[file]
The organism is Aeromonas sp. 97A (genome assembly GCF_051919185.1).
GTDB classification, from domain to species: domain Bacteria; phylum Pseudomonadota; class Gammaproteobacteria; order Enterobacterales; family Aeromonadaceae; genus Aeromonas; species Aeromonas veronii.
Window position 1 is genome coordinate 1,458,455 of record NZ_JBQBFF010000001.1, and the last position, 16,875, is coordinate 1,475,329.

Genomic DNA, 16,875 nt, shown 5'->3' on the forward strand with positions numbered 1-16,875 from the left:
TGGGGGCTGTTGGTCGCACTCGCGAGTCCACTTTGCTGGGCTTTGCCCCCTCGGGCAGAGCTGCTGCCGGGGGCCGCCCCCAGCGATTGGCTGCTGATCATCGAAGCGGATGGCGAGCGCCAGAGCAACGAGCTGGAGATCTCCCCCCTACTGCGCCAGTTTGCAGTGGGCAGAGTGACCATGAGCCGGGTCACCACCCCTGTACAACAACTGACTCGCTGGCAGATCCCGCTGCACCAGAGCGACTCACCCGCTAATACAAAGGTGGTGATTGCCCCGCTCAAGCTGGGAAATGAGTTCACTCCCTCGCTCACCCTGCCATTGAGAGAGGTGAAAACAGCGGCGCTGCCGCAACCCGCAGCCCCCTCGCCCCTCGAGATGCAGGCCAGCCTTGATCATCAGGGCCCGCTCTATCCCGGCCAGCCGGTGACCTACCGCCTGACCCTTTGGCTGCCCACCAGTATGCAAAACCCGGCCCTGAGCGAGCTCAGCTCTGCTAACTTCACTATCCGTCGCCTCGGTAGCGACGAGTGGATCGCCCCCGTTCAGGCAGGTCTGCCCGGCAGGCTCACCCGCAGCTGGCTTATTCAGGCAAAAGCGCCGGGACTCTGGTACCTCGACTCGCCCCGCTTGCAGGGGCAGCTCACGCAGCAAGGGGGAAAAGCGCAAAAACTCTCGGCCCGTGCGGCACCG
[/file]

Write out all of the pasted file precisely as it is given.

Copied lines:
The organism is Aeromonas sp. 97A (genome assembly GCF_051919185.1).
GTDB classification, from domain to species: domain Bacteria; phylum Pseudomonadota; class Gammaproteobacteria; order Enterobacterales; family Aeromonadaceae; genus Aeromonas; species Aeromonas veronii.
Window position 1 is genome coordinate 1,458,455 of record NZ_JBQBFF010000001.1, and the last position, 16,875, is coordinate 1,475,329.

Genomic DNA, 16,875 nt, shown 5'->3' on the forward strand with positions numbered 1-16,875 from the left:
TGGGGGCTGTTGGTCGCACTCGCGAGTCCACTTTGCTGGGCTTTGCCCCCTCGGGCAGAGCTGCTGCCGGGGGCCGCCCCCAGCGATTGGCTGCTGATCATCGAAGCGGATGGCGAGCGCCAGAGCAACGAGCTGGAGATCTCCCCCCTACTGCGCCAGTTTGCAGTGGGCAGAGTGACCATGAGCCGGGTCACCACCCCTGTACAACAACTGACTCGCTGGCAGATCCCGCTGCACCAGAGCGACTCACCCGCTAATACAAAGGTGGTGATTGCCCCGCTCAAGCTGGGAAATGAGTTCACTCCCTCGCTCACCCTGCCATTGAGAGAGGTGAAAACAGCGGCGCTGCCGCAACCCGCAGCCCCCTCGCCCCTCGAGATGCAGGCCAGCCTTGATCATCAGGGCCCGCTCTATCCCGGCCAGCCGGTGACCTACCGCCTGACCCTTTGGCTGCCCACCAGTATGCAAAACCCGGCCCTGAGCGAGCTCAGCTCTGCTAACTTCACTATCCGTCGCCTCGGTAGCGACGAGTGGATCGCCCCCGTTCAGGCAGGTCTGCCCGGCAGGCTCACCCGCAGCTGGCTTATTCAGGCAAAAGCGCCGGGACTCTGGTACCTCGACTCGCCCCGCTTGCAGGGGCAGCTCACGCAGCAAGGGGGAAAAGCGCAAAAACTCTCGGCCCGTGCGGCACCG